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Scherzer dominant in shutout, Braves fall 2-0 to Nats

Julio Teheran was much improved, but Max Scherzer delivered a dominant pitching performance on a cold April night.

MLB: Atlanta Braves at Washington Nationals Brad Mills-USA TODAY Sports

If you’ll permit me to steal appropriate some song lyrics: on a dark, wet night in April, in a DC ballpark where / the Braves went swinging through some fastballs that they knew would not be there.

That pretty much sums it up: Max Scherzer showed off his three-time Cy Young Award winner form, throwing a complete game shutout on just 102 pitches, allowing only two baserunners en route to handing the Braves a 2-0 defeat. It’s hard to talk about this game without simply saying that it was the Max Scherzer show. He faced just one batter over the minimum, struck out 10 Braves, didn’t walk anyone, and didn’t let any runner get past second base. Offensively, he added a hit and stole a base (the first of his career), to boot. With low temperatures and rain in the later innings, the Braves didn’t stand much of a chance, not with Scherzer dealing. He retired the last 15 batters he faced, striking out six of them. It was a dramatic turnaround for a guy who got knocked around and somewhat rattled by the Braves just a week ago, when he allowed five runs in five frames and left having reached that same triple-digit pitch plateau that carried him through the entirety of tonight’s game.

Speaking of turnarounds, Julio Teheran also enjoyed some improved performance, though he ended up being the hard-luck loser. Unlike Scherzer, Teheran was in and out of danger all night, and unfortunately for the Braves, the danger turned to runs in the first inning. After a strikeout of Trea Turner to start the home first, Teheran allowed a double to Anthony Rendon and then (smartly) walked nemesis Bryce Harper. A strikeout of Ryan Zimmerman gave Teheran a path to escape trouble, but Howie Kendrick bounced a ball down the third-base line. That easily allowed Rendon to score, and the ball headed into foul territory and caromed off the wall, letting Harper score as left fielder Preston Tucker had to change direction to come up with the ball. Teheran struck out Brian Goodwin to end the inning, but the damage was done. Those were the only two runs scored in the game.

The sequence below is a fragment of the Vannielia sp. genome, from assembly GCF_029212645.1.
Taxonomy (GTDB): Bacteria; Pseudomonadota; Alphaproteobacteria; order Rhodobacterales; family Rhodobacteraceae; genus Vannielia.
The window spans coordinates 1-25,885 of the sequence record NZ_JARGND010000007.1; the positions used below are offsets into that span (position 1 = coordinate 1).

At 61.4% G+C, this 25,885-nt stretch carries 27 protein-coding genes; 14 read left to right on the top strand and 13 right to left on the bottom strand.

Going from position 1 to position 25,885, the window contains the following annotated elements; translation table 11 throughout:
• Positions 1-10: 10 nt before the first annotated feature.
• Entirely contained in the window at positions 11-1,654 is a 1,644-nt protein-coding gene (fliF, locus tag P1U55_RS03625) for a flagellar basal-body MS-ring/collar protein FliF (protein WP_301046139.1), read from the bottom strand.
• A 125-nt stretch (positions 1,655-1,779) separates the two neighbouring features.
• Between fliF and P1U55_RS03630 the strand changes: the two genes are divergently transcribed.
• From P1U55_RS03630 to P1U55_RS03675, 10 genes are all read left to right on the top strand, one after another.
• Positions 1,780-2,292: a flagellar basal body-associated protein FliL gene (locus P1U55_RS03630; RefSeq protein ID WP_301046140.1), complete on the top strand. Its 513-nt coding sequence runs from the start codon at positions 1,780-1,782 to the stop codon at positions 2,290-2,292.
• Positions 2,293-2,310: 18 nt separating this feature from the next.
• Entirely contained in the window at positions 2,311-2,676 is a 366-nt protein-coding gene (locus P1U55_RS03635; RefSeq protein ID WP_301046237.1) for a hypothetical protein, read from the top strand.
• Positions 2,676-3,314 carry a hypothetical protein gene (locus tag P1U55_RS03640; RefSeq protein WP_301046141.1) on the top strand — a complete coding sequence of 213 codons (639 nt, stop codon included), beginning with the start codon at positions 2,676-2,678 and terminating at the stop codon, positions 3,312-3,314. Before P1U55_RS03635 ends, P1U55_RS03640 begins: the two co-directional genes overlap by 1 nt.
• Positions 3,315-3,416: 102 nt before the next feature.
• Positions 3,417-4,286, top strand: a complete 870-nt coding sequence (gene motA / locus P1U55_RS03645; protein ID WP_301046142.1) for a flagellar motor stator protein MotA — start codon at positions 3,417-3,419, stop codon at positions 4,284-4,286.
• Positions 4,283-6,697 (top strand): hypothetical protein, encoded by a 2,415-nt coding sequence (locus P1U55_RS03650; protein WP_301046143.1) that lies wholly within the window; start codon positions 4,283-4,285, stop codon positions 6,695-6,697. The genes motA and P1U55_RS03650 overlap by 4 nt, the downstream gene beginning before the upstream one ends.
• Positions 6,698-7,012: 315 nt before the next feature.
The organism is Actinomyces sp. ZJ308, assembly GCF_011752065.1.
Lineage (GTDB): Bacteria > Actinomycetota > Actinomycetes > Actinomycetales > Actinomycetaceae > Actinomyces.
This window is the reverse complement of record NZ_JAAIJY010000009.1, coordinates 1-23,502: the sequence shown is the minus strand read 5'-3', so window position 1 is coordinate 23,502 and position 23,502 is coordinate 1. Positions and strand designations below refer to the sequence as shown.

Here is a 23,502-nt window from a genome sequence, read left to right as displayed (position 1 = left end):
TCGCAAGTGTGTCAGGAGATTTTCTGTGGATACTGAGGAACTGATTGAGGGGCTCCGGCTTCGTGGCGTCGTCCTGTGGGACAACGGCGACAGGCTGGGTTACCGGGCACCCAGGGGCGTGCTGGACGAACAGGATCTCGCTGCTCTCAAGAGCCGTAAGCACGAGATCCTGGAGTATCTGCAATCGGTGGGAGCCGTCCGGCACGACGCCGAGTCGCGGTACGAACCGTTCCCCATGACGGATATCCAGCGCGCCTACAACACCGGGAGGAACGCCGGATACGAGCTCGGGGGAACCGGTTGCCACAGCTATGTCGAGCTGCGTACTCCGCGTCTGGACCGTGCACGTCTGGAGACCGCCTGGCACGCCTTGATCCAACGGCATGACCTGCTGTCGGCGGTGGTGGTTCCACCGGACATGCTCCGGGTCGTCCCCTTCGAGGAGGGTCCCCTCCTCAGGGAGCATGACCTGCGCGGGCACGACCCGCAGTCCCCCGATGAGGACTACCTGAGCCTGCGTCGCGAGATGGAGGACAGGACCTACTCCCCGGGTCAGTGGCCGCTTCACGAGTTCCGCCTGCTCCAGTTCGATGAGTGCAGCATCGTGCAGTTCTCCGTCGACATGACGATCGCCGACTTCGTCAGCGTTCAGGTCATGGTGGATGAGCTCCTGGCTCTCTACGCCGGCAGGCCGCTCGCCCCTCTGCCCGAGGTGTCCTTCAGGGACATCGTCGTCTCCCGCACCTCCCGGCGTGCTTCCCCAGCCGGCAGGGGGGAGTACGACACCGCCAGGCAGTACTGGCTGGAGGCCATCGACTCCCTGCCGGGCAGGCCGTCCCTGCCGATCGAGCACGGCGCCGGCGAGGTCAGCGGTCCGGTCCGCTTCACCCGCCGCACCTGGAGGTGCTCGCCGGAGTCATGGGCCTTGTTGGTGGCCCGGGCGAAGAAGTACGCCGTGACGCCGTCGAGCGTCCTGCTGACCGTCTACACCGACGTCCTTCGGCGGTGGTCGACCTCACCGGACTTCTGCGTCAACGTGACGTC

Teheran’s night, however, was fairly adventurous throughout. After a 1-2-3 second with two strikeouts, he issued two walks in the third (Turner and Harper) but got two flyouts to end the inning. There was another leadoff walk and a double in the fourth, but a strikeout of Scherzer and a tapper back to the mound from Turner ended that threat. A leadoff single yielded nothing for the Nats in the fifth, and in the sixth, Teheran allowed a double to Michael Taylor but then picked him off of second base after a replay review overturned the umpire’s call.

Teheran finished the outing with six frames, five hits allowed, four walks, and seven strikeouts. While it could have been worse, it was a far cry from the back-to-back disaster starts he had previously endured, and something to build off going forward.

The Braves offense, meanwhile, had considerably fewer positives to take from this game after running into the Scherzer buzzsaw. A Kurt Suzuki single in the second and a Nick Markakis single in the fifth were the only blemishes on Scherzer’s line; Suzuki was also promptly erased on a Preston Tucker double play ball after reaching base.

Peter Moylan came in to pitch the seventh and worked around Scherzer’s hit and stolen base, as well as a walk to Harper (intentional this time) to keep runs off the board. Luke Jackson then came on for his first Braves appearance of 2018 and tossed a scoreless frame of his own despite two walks, thanks to some very generous strike three calls from home plate umpire C.B. Bucknor.

The Braves went very quietly in the ninth, as Ryan Flaherty grounded out on the first pitch, Charlie Culberson went down on a check-swing strike, and Ender Inciarte couldn’t catch up to a 95-mph fastball on the outer edge to end the contest.

Ender Inciarte, Ozzie Albies, and Freddie Freeman each struck out twice in the contest. Julio Teheran held Bryce Harper hitless, as Harper finished the night 0-for-1 with three walks and a run. His out was a pop-up, and Harper was audibly enraged at the outcome, perhaps because he knew he wasted a chance with a very hittable 90-mph Teheran fastball that was up and around the middle of the zone.

These two teams tangle again tomorrow night, as Mike Foltynewicz will square off against Stephen Strasburg.

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